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Sometimes Being An Introvert Straight Up Sucks

I stand–mouth agape, arms akimbo–in awe of people who manage to maintain large coteries of friends, social media connections, socialize with coworkers, etc.

Because that’s not me. When first I began blogging, I was there: commenting, sharing, interacting. Then I hit a wall. I burnt out. I couldn’t keep up with everything and everyone. It got overwhelming.

Funny thing is, when I pulled up virtual stakes, my Internet presence began to go along with it. This blog may as well be drying on the vine as much as it’s read these days. I can’t say I ever had halcyon days, but the old grey mare sure ain’t what she used to be. I wanted to use it as a springboard to launch a platform, but what influence do I have?

That’s as may be. I don’t know what to do about it. I only that I’m not above the pangs of jealousy whenever I hear that coworkers have gotten together over the weekend, that so-and-so has another book coming out, that this other guy is getting all these hits (and comments).

Maybe it’s me. Maybe I’m defective, off putting, something. I have a family that loves me, but I sure don’t have a lot of friends. And the Internet friends I once had have gone their own ways. Some days I just feel so alone. It feels like childhood all over again: being ignored, left to my own devices.

I mostly get by. I have a God Who loves me, a wife and kids who adore me. But anytime I’ve gotten close to a group of friends something has happened. I don’t know if it’s me, them, or just this rotten world.

In any case, I’m not unhappy. I love Jesus, my wife, kids, family. But it would be nice to be known, to be appreciated, to be able to share life with brothers of like minded faith sometimes.

I know we’re all busy. And I hope I’m not just writing on my own behalf. I’m sure there are others of you out there feeling the same.

I’m here. I’m still here.

Email Me

So, I’ve Been Having This Pity Party

For the last few days. And, man–is it ever ugly. First, my family headed out of town (they deserve it) for a couple days,  and I couldn’t go. Then, there were all of these obligations–my wife had an art class (scheduled months ago), church, etc.

And it was my birthday weekend.

The rational side of me was cool with all of this, but I guess my inner child was feeling forgotten.

I was whiny, petulent, churlish all weekend.

My wife and I finally got to go out last night, and just didn’t go as I’d hoped.

I’m 45 today, and I just feel a little forgotten.

It’s okay, I’ll get over it.

Have a nice rest of your day.

Coming Up on Randomlychad

Happy Friday, folks! Glad you could be here. Coming up on the blog will be a post on the importance of embracing conflict. It’s neither pleasant, nor easy, but is worth it (something which has taken me far too many years to learn).

Also, some time between now and next Friday, the 28th, I’ll be hosting a Noah themed giveaway. It’s a pretty cool prize pack, and you’re not going to want to miss out on your chance to win.

Thanks, and God bless!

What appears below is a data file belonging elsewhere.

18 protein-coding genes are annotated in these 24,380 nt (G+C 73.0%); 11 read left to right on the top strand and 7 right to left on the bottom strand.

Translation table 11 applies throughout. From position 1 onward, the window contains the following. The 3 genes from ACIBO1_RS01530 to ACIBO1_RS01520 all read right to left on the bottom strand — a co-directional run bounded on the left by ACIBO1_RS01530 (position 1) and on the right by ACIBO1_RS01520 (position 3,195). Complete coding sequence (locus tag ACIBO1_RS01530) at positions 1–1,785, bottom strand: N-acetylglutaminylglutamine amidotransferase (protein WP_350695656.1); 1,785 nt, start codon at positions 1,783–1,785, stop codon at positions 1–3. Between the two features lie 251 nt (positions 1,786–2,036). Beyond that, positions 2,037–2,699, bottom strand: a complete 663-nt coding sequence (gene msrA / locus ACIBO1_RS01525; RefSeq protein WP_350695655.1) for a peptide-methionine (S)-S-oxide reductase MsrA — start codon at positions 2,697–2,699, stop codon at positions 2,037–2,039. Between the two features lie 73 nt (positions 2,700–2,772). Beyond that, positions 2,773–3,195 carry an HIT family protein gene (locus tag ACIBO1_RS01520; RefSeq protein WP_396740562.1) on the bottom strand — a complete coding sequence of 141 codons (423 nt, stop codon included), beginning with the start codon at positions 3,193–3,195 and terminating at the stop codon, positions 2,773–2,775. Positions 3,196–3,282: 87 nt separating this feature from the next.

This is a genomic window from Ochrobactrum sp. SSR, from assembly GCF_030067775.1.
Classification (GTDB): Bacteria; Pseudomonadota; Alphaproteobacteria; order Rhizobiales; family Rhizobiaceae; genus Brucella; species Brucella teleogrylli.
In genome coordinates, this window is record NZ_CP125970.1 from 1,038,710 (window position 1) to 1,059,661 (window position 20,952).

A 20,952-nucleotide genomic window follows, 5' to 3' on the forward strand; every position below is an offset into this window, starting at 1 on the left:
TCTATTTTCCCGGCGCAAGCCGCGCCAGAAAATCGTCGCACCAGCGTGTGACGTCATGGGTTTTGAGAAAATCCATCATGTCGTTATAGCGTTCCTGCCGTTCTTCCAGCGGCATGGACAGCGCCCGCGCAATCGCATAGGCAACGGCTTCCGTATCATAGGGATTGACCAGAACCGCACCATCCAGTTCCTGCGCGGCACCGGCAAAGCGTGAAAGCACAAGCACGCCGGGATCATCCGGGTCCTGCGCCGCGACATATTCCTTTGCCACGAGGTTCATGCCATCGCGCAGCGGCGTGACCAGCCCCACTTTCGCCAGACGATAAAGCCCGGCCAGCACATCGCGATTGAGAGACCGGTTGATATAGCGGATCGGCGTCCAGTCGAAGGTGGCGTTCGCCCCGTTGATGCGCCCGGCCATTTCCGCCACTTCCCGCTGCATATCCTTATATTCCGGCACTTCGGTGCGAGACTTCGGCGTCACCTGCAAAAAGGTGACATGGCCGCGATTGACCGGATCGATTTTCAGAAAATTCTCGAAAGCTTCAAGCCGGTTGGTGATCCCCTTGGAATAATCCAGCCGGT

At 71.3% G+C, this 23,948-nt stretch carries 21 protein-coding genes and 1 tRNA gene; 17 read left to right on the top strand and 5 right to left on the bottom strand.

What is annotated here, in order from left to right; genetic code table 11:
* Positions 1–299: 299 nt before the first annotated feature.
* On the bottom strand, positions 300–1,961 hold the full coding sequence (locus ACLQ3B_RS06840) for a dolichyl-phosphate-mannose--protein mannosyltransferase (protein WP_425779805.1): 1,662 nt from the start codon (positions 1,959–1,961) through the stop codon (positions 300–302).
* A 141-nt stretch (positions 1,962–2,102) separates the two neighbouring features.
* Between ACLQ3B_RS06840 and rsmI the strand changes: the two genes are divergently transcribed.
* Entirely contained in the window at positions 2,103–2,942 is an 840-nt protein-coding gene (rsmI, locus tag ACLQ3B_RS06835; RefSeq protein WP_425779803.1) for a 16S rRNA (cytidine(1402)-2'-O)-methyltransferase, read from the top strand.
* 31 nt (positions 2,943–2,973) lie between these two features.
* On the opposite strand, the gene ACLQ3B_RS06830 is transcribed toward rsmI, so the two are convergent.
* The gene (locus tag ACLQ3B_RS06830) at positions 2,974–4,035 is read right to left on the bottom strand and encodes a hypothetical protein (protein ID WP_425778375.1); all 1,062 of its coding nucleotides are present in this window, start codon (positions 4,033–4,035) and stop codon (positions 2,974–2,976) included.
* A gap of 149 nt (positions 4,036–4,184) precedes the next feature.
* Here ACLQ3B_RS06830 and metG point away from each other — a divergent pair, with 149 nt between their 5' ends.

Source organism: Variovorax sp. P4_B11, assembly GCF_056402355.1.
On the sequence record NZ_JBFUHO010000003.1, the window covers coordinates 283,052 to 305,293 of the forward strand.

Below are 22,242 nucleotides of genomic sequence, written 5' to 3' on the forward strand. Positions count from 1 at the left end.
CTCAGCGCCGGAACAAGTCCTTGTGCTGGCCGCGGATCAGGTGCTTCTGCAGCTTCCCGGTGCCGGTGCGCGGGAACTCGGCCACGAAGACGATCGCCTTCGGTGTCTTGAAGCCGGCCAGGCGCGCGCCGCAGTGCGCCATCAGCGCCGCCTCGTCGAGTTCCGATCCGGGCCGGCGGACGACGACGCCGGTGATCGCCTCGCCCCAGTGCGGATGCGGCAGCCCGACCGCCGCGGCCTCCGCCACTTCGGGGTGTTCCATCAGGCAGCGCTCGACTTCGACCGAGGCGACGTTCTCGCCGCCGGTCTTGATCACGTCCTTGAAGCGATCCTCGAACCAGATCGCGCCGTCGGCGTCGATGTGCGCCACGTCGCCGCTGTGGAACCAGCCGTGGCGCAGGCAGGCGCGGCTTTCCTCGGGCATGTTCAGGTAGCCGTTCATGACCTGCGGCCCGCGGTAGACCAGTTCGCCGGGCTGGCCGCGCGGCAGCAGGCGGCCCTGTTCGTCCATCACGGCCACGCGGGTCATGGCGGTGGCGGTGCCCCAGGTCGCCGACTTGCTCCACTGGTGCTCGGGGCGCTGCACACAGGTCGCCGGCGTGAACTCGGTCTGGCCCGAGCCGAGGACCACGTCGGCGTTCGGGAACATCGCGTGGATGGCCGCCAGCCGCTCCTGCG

Have an excellent weekend.

The Big Power of Little Words

Yesterday was hard. Tomorrow is not guaranteed. In my quest to achieve a better today (all that each of us truly has anyway), I’ve been delving into the root causes of some my habitual behaviors.

Those patterns of relating that are borne of the intersection of nature, nature, and inclination.

What I’m finding is sobering.

I’m finding that seemingly innocuous, well-meaning words have the power to shape the course of a life.

Don’t believe me?

Consider this: as a small child, when I got a scrape, a bruise, a “boo-boo,” in an effort (I suppose) to toughen me up, I was told to say “I’m alright.”

Thing is, scrapes hurt. There wasn’t the “Are you okay?” Rather, I heard “You’re alright.”

Repeat something enough times, and it gets internalized. Becomes a part of our inner monologue.

So it was, on a visit to my grandmother’s house, and while playing hide-and-seek, I fell through the well cover. Did I cry out “Help?” Or “Help me?”

No.

Louder and louder I shrieked “I’m alright! I’M ALRIGHT!!! I’M ALRIGHT!!!!”

But of course I wasn’t–I was a small boy on the verge of falling into a well, with the very real possibility of drowning. Fortunately, my grandmother found me, and kept me from falling down the well.

“I’m alright” became my modus operandi, my life philosophy. Even when, especially when, things were most decidedly not alright. Here’s the thing: rather than toughen me up, prepare for the harsh realities of life, this little phrase served instead to crush whatever empathy my burgeoning soul possessed.

To this day, I have to work at feeling with, and for, someone. Because they, too, are alright.

Even when they’re not.

And that is the big power of little words.

God help me.

Past the Breaking

Sleep is fleeting… when it comes.
Rising early, I groan “Not again.”
Temples pounding, I rise.

Why, God, does sleep hide from me?
I want to avoid, blame, hate You

When night after night stretches into:

Weeks…

Months…

Years…

Leaving me past the breaking

But is this where you want me?

What is on the other side?

Where is rest

When is the rest?

Where are You when night after night I beg for sleep?

God, can You hear me?

Will You bring me past the breaking into peace?

Will you?

I’m waiting.

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